Arburg (Lossburg, Germany), however, says the modular construction of its systems enables it to feed various insert types. It has successfully automated production of a knurled wheel, where a threaded rod and threaded bolt are automatically inserted. The range of parts covers five different sizes of threaded bolt and also five different threaded rods. These are provided in bulk and inserted in a four-cavity mold by two separate feed systems. “The inserts are picked up individually so that the process is repeated four times per cycle. This reduces set-up work on the feed system,” says Holger Kirschmann, project engineer at Arburg. The insertion module features quick-change insert holders so that the actual functional elements do not require changing.

Automation involving thermoset resins also brings its particular challenges. Inserts, for example, may be preheated to 170°C. “Removal modules must be heat-resistant,” notes Arburg's Kirschmann. “Sensors, wiring harnesses and hoses are in particular need of protection. Further, the gripper should not be located in the vicinity of the mold for too long, as it could be damaged by radiated heat in the event of a fault or downtime.”

Logistics may also come into play when considering automation, as evidenced in automation of toothbrush production and packaging by Arburg. On a five-component machine, the basic toothbrush bodies have bristles inserted and are encapsulated in four different colours in a single operation, enabling the production of 16 toothbrushes in four different colour combinations during each cycle, before being automatically packaged. “Complete time from manufacture and packaging through to shipping - with four different colours per packaging unit - could be reduced from several days to a few hours,” says Herbert Kraibühler, managing director of technology of Arburg.

Consider manual labor; it still works too
In developing economies, the rules most certainly differ on account of low labor costs - monthly wages are still in the $100-range in many countries - and numerous Modern Plastics Worldwide plant visits in Asia have confirmed manual insert placement and product take-out remain firmly entrenched, particularly for low-end products. At most, robots may be adopted for insert presentation and take-out, but operations such as parts trimming and packing are still manual in the vast majority of cases.

Manual labor has its place. “Generally speaking, we might consider manual insert loading into the tool for volumes less than 40,000 per year,” says ABA-PGT's Vale. However, he cautions that there are various other parameters that are difficult to quantify and can work against the manual option. “On weekends and holidays we would normally shutdown a job as it is difficult to find people willing to work. Now, with the 'Flex Cell' we can keep molding parts until the inserts run out.” Another concern is mold damage due to operator error. “In some cases, the cost of tooling repairs alone could justify the cost of automation,” he says.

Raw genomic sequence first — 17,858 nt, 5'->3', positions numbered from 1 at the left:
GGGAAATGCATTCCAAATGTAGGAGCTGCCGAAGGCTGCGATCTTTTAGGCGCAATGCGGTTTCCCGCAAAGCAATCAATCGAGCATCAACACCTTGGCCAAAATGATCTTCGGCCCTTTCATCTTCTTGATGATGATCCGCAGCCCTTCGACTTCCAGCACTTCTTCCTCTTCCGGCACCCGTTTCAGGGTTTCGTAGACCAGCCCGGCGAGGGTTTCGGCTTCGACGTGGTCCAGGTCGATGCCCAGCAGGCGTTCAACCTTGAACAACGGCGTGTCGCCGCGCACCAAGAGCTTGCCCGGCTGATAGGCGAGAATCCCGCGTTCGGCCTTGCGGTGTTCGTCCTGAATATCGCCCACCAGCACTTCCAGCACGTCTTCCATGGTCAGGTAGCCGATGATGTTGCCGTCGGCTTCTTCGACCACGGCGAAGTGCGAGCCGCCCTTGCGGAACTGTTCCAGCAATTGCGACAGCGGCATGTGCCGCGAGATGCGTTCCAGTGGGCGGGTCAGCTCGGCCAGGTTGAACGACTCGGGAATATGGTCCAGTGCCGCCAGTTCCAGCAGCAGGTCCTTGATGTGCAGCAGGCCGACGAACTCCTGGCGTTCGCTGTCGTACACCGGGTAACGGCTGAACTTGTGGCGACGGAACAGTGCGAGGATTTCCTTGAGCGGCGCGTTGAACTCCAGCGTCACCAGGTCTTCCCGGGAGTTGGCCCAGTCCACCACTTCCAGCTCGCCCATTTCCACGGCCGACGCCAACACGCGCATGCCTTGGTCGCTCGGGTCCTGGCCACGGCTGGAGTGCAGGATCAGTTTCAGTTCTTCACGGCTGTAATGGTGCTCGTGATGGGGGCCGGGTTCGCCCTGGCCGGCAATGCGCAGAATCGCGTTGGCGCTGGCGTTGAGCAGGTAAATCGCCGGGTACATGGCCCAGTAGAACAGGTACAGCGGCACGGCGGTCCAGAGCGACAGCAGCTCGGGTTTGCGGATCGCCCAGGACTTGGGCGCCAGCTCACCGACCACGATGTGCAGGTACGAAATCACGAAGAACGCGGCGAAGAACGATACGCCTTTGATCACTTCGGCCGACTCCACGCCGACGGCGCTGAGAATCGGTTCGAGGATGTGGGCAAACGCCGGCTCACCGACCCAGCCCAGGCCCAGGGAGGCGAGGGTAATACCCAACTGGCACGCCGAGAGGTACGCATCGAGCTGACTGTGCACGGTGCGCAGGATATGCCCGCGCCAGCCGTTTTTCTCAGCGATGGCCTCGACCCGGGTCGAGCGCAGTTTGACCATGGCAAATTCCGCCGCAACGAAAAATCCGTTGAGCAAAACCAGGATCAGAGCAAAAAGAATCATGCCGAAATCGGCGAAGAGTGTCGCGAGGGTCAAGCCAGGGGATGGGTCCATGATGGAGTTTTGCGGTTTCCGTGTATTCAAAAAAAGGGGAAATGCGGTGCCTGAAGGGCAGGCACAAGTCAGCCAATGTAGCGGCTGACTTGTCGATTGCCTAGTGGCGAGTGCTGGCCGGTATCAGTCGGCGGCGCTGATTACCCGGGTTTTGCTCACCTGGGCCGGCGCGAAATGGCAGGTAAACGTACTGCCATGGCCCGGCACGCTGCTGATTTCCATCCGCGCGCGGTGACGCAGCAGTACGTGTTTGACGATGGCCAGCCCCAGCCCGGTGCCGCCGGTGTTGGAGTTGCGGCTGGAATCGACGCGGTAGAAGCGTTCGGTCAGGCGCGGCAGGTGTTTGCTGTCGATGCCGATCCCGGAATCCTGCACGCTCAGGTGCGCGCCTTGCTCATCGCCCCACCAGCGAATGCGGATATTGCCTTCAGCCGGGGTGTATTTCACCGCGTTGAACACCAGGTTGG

Vale also says, “Outside of cost savings, there are product quality improvements to consider as well. The more repeatable automated process results in better dimensional and material property consistencies compared to a manual process. Also, the automated process reduces the chance of part damage during handling.”

Upstream automation
Processors also have numerous automation options when it comes to drying material and feeding it to the press. “[For large applications,] we are trying to get people away from beside-the-press drying and to central drying,” says Dan O'Donnell, Midwest regional manager-material handling systems, at Wittmann USA. “Dryers dedicated to material rather than machine, coupled with manifold and conveying systems, give you a lot of flexibility as to what material can run in what machine.”

Osamu Tsuda, deputy GM of the International Operations Division of Matsui Mfg. Co. (Osaka), says locating dryers in the material room rather than the shop means you don't have to worry about heat negatively affecting your processing. “A lot of molding in Japan is carried out under controlled environmental conditions,” he notes.

In Japan, high stainless steel prices have made the pricing of silos prohibitive and forced a rethink of the best way to feed large machines. “These days, processors are more likely to empty flexible containers into a storage tank with capacity of four hour's worth of material located in a material room perhaps 10 meters away from the press,” says Takayuki Shiba, general manager at auxiliary equipment manufacturer Kawata Mfg. Co. (Osaka).

For small part applications, Wittmann is promoting its portable drying cart with convey equipment in the single unit. The cart can deliver dried material to a small just-in-time loader right on the throat of the injection machine and can be configured to serve multiple presses.

Flex Cell automation of a two-cavity gear mold with screw-machined shaft inserts brings savings:

Cycle time

Flex Cell

Piece price

Labor as a % of cost

Savings after 100,000 pieces

55 s (avg.)

No

$0.596

34%

40 s

Yes

$0.377

10%

$21,900